There’s no simple way to prepare for the sleep habits of a newborn because, quite simply, they don’t have any. Each baby seems to have their pattern (or non-pattern) of waking and sleeping hours that bears little evidence of following day/night circadian rhythms. No matter how opposed these hours are to the parents’ need for sleep, your baby’s sleep habits are most likely just fine, even if it’s a months-long inconvenience.
If you’re concerned about your newborn’s sleep, or feel that something is out of the ordinary, don’t hesitate to contact the newborn specialists at Abdow Friendship Pediatrics in Rockville, Maryland. When it comes to newborns, there’s no such thing as an insignificant problem, even if a visit simply sets your mind at ease as a parent.
Your newborn’s sleep schedule is perhaps the first flush of individuality your child displays. It’s too soon to start thinking about establishing a schedule around their tiny, developing stomachs. Hunger strikes quickly, usually every few hours, often interrupting sleep, since it’s the most pressing need.
You likely won’t notice any patterns within the first month or two. Newborns can sleep anywhere between 16-20 hours a day, waking when they’re hungry and falling asleep soon after. As a rough guideline, newborns sleep for 8-9 hours during the day and an additional 8 hours at night. They’re usually ready to eat again in 3 hours.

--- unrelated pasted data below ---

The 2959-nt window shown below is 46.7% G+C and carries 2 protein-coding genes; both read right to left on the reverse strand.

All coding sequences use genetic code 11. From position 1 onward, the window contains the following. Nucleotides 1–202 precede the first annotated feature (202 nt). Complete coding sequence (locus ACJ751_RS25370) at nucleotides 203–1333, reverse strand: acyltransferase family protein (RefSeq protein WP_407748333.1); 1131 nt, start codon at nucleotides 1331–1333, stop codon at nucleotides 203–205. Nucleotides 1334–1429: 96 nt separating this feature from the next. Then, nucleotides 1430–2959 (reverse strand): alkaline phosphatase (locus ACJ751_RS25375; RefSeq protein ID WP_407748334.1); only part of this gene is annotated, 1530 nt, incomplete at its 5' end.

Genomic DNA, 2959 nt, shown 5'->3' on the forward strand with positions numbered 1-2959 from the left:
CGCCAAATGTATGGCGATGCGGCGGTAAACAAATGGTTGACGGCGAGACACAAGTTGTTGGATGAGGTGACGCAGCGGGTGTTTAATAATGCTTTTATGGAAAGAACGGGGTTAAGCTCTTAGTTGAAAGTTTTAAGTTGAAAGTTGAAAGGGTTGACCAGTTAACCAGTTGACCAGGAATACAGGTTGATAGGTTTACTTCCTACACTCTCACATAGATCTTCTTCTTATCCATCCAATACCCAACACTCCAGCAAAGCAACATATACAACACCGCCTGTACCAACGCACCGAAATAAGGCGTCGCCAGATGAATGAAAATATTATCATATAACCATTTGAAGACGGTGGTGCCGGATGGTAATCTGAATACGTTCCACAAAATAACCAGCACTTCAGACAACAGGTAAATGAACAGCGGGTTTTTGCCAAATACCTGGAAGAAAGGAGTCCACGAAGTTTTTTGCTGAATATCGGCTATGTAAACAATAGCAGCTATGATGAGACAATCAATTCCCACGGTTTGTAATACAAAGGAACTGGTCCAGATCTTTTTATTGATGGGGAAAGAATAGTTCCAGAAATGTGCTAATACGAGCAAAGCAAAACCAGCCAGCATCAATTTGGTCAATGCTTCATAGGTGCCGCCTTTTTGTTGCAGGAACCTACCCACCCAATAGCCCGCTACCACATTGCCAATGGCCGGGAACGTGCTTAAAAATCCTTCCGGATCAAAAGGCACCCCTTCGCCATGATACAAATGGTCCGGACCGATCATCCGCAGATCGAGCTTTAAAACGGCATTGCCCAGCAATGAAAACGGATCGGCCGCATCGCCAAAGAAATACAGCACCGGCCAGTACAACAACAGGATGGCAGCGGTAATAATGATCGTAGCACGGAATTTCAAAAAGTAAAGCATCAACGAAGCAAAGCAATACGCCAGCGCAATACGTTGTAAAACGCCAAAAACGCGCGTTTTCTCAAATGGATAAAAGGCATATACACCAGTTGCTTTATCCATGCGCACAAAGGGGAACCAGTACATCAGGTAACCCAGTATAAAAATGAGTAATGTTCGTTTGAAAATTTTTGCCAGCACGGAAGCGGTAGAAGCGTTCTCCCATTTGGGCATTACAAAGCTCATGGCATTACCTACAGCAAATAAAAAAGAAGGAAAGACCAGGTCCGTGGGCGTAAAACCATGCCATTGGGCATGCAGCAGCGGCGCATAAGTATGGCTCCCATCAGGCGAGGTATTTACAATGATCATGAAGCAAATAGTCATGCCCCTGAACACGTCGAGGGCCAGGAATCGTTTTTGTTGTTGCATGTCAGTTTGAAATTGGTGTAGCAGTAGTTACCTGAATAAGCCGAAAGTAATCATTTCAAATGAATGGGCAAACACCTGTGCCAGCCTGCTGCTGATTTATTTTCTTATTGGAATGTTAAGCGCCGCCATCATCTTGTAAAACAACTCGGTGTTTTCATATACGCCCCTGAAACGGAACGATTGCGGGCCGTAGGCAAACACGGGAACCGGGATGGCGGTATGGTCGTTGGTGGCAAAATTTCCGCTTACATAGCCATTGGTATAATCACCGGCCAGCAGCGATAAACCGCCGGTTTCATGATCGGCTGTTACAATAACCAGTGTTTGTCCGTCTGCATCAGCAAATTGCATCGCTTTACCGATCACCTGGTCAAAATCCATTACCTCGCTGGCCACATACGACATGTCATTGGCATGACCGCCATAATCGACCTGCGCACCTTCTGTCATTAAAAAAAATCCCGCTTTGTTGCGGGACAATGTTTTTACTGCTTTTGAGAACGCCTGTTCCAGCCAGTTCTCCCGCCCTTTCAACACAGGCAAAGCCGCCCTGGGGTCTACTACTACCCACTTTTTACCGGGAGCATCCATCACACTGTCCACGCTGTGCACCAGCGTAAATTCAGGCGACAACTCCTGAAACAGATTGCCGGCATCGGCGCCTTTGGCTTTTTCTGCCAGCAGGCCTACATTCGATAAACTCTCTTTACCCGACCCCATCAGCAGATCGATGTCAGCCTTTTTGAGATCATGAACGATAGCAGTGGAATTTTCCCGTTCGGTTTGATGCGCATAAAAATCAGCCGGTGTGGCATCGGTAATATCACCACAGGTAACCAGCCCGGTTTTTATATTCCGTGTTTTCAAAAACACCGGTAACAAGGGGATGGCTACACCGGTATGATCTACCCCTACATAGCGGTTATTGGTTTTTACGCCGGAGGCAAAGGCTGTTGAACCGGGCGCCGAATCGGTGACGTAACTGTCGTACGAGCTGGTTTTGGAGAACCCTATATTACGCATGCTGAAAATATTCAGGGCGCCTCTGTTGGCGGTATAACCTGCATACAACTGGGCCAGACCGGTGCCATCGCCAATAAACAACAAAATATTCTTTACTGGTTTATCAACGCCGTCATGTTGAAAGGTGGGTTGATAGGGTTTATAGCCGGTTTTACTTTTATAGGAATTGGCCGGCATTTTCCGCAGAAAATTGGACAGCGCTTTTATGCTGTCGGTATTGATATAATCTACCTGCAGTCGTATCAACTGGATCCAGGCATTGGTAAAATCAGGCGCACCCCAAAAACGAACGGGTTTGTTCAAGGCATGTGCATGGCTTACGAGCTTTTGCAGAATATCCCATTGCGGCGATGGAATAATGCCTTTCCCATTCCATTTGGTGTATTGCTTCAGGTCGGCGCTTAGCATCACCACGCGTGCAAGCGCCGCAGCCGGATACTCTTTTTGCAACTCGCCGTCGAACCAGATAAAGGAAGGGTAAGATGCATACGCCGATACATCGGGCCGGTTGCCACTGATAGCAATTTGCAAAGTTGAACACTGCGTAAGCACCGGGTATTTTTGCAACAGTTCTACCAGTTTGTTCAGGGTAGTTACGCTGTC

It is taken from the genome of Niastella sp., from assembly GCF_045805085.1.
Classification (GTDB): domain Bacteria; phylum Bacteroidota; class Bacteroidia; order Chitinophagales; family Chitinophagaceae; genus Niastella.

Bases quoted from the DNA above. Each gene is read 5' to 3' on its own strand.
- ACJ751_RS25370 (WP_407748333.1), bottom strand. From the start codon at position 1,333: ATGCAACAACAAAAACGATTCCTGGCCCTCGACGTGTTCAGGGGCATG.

Your child’s early sleep habits may or may not resemble that description. There’s really no consistent pattern between children in the first few weeks. Typically, babies won’t start sleeping through the night until they’re about three months old, but this can begin sooner or much later.
After the first month, you may begin to recognize your child’s patterns. At that point, you can start to be alert for changes or inconsistencies, which become more obvious over time.
Over time, sleeping and waking cycles become more defined. Your child’s tummy can hold more food, though they might still be ravenous through growth spurts, requiring more frequent feeding. Patterns emerge in the time they’re awake, moving through three distinct phases.
The quiet alert phase usually occurs upon waking. Your baby is awake but very still, taking in the world around them, perhaps staring at objects. They’ll also respond to motion or sound. They may progress to an active alert phase if they have no immediate needs. In this phase, they’ll become more animated, interacting more with you and the world around them.
When your child is hungry or in need of a diaper change, they may enter the crying phase directly from the quiet alert phase. Overstimulation happens easily in this phase, so learning the best way to calm your child helps to ease into the feeding stage. They may be too upset to feed once the crying phase begins, so feeding before they start crying is usually the best approach once you recognize patterns in your baby’s sleep habits.
There’s plenty to learn about caring for a newborn, and often it’s up to your baby to show you their tendencies. Contact us at Abdow Friendship Pediatrics by phone or online, when you have questions or concerns about your child’s care. We’re looking forward to meeting your newborn, so schedule your visit today.